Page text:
CitizenCue t1_ixg57x4 wrote

What exactly is so surprising here? And what seems to be so unique to sheep rather than simply to herds in general, or even just crowds of any species?

The article’s comparison to formal transfers of political leadership in human societies is obviously a silly strawman. A better comparison would be to how crowds of people navigate obstacles or problems.

Have you ever gone on a hike with a large group through rough terrain? Or tried to walk through a concert crowd with your group of friends? Or done an escape room?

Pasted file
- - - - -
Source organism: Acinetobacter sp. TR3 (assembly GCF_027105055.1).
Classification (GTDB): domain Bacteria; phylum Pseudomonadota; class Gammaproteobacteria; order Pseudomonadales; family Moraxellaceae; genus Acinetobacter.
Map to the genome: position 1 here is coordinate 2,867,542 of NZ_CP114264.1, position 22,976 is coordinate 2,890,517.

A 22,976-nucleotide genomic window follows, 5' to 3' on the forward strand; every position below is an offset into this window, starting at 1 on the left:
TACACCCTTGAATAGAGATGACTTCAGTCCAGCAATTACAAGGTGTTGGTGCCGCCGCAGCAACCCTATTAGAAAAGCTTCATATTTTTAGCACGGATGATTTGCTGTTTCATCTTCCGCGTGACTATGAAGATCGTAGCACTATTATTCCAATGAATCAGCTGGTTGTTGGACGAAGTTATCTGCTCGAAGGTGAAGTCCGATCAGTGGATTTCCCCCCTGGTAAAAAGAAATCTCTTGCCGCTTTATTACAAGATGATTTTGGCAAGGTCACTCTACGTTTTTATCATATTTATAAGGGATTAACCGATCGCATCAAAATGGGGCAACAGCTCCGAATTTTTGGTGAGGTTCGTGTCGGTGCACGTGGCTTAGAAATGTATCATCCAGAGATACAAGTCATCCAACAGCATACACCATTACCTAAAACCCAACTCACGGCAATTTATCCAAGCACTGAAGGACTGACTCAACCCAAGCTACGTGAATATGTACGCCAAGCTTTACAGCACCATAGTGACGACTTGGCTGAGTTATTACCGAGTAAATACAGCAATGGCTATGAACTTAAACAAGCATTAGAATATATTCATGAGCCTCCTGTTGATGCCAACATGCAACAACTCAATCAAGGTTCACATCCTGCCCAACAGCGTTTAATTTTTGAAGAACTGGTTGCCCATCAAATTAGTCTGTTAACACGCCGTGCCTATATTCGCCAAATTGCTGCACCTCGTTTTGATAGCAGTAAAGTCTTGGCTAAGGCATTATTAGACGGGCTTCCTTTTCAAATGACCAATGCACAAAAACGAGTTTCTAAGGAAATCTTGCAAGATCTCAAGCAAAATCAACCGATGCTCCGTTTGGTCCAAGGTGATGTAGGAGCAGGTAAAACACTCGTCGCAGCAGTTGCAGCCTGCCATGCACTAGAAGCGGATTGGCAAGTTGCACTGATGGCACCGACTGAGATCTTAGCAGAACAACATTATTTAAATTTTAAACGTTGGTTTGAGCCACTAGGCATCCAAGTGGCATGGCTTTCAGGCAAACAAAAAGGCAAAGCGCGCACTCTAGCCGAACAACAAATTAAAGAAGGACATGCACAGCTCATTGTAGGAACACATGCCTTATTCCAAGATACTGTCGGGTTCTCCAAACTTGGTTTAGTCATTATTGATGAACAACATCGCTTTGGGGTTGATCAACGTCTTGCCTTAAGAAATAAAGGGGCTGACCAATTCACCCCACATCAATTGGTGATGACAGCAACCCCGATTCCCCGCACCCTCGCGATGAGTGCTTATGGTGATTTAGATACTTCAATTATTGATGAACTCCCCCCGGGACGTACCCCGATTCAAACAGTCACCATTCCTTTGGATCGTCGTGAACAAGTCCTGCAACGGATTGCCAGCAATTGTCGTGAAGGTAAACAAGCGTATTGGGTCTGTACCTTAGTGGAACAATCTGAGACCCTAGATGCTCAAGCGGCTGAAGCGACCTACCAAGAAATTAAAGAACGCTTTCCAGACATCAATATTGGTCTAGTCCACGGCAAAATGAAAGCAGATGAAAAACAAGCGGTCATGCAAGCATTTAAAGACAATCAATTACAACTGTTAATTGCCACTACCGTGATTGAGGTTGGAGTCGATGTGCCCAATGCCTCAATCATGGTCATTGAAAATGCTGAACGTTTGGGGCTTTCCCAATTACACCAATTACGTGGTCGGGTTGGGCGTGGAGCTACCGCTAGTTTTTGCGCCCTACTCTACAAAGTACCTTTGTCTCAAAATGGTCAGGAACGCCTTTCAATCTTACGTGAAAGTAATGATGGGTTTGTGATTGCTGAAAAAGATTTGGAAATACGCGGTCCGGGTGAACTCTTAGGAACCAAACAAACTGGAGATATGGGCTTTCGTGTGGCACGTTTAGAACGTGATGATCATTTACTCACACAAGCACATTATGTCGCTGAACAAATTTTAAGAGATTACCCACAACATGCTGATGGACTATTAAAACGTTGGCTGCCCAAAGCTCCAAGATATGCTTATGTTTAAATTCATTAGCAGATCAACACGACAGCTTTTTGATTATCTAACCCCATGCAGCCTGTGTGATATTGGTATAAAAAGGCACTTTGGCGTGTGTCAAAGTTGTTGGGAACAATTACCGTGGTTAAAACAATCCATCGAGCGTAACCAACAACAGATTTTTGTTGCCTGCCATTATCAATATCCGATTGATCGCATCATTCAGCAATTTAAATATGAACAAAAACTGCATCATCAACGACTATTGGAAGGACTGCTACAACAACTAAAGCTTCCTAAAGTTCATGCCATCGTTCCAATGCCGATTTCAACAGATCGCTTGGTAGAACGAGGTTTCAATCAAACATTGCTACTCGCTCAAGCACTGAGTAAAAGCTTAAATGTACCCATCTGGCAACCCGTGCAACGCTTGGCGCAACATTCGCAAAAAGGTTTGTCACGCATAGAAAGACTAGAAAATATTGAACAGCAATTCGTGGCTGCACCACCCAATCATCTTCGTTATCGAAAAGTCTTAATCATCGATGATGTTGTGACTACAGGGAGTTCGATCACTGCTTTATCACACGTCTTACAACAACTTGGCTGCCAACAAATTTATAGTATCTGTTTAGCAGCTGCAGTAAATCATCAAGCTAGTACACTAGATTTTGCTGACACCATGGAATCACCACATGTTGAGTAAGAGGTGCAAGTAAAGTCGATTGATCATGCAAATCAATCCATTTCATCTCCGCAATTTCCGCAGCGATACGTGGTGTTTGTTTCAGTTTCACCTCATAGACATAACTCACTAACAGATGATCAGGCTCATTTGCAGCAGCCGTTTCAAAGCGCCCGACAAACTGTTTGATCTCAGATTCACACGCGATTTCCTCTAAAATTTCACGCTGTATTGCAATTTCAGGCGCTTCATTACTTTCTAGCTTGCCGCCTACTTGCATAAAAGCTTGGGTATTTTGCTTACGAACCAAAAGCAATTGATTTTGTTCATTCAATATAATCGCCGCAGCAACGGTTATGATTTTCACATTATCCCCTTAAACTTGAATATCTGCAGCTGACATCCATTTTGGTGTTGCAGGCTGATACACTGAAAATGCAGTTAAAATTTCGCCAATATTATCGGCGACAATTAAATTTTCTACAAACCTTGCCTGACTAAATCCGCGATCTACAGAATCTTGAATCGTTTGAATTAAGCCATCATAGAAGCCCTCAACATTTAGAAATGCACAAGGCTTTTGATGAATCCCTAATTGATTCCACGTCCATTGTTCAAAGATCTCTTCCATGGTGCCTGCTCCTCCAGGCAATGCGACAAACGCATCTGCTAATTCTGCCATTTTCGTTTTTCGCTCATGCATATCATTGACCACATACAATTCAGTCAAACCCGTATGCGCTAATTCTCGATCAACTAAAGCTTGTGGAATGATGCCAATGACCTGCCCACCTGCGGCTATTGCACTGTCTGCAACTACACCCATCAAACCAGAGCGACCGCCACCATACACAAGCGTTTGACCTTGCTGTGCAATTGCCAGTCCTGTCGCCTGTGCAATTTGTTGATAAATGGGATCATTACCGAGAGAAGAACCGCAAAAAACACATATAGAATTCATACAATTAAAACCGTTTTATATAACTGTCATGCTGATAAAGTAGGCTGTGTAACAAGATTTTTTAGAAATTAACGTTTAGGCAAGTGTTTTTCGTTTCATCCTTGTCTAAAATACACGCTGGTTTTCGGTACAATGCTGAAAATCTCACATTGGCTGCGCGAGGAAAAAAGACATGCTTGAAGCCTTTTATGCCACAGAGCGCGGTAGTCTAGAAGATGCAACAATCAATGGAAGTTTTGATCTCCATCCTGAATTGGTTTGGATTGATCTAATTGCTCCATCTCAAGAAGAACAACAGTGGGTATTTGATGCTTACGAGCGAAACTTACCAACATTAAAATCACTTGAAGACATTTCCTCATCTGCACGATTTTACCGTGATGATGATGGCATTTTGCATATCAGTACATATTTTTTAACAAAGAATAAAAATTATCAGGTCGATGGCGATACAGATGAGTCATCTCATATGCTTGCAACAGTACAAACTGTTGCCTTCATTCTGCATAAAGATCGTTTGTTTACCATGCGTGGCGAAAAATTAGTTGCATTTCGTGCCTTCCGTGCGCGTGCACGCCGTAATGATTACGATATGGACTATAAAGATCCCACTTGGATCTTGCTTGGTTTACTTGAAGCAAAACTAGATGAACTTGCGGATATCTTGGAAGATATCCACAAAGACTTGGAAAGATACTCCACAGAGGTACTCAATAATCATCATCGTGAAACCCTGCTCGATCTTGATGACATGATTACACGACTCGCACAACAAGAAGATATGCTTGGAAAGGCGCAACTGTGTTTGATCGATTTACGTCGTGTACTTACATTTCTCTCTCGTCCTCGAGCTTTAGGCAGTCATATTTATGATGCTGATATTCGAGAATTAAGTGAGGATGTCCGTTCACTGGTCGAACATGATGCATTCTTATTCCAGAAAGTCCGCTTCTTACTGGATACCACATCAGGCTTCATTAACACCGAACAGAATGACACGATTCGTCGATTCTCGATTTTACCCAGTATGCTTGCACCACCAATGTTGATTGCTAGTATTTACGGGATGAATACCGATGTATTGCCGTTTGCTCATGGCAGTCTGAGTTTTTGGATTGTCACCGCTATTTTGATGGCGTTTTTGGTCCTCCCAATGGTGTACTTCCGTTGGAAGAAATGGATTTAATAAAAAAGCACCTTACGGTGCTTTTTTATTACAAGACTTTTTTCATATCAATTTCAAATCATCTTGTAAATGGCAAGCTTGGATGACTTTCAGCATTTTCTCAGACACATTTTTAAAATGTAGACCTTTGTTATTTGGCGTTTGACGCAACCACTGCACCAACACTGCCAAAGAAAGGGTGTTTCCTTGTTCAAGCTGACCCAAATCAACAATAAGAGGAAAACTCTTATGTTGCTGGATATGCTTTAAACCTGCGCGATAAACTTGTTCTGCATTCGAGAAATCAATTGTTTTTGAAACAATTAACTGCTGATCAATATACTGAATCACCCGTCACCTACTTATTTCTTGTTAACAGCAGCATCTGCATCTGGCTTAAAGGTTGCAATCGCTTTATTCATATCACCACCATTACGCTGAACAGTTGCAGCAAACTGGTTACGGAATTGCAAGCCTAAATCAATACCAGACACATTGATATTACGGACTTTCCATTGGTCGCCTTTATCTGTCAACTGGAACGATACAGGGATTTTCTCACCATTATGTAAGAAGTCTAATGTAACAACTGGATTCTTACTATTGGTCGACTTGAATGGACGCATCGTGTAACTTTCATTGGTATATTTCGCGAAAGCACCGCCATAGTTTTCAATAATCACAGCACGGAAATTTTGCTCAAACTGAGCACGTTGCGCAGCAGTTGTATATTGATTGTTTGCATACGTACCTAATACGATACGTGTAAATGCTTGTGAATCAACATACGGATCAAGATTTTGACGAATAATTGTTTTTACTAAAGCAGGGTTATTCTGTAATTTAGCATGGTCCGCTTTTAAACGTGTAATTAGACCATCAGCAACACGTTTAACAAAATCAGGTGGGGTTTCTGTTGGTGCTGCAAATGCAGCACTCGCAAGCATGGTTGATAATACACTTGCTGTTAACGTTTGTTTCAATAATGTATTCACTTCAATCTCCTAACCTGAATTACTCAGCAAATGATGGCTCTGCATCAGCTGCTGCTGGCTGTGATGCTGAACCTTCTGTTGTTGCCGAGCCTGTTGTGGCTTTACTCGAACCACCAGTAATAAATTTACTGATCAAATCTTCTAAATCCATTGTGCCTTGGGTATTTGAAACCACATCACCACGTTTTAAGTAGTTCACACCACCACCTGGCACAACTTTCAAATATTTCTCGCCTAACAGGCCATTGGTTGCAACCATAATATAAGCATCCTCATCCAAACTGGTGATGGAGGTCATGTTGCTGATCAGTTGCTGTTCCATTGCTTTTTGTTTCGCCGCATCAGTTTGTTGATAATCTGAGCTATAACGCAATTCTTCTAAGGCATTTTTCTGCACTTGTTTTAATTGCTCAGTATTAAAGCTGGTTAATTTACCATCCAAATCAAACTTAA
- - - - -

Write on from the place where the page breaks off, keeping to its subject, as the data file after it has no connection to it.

Exactly these sorts of transfers of leadership happen seamlessly all the time. Sometimes they’re articulated like “Hey guys I found a way through over here!” and other times they’re accomplished silently as the group notices who’s making quicker progress and gravitates their way.

The people/sheep closest to the current “leader” follow them until that leader’s progress slows, then as they realize the leader is struggling, their body language reflects backward through the group and other members begin looking around for alternatives. Then when someone else finds a new solution, they strike out towards it and the people/sheep nearest them notice the breakthrough and follow accordingly. That body language reflects back through the group until even the previous leader joins in the new direction.

This sounds simply like natural crowd dynamics. Is there something I’m missing about how the sheep do it uniquely?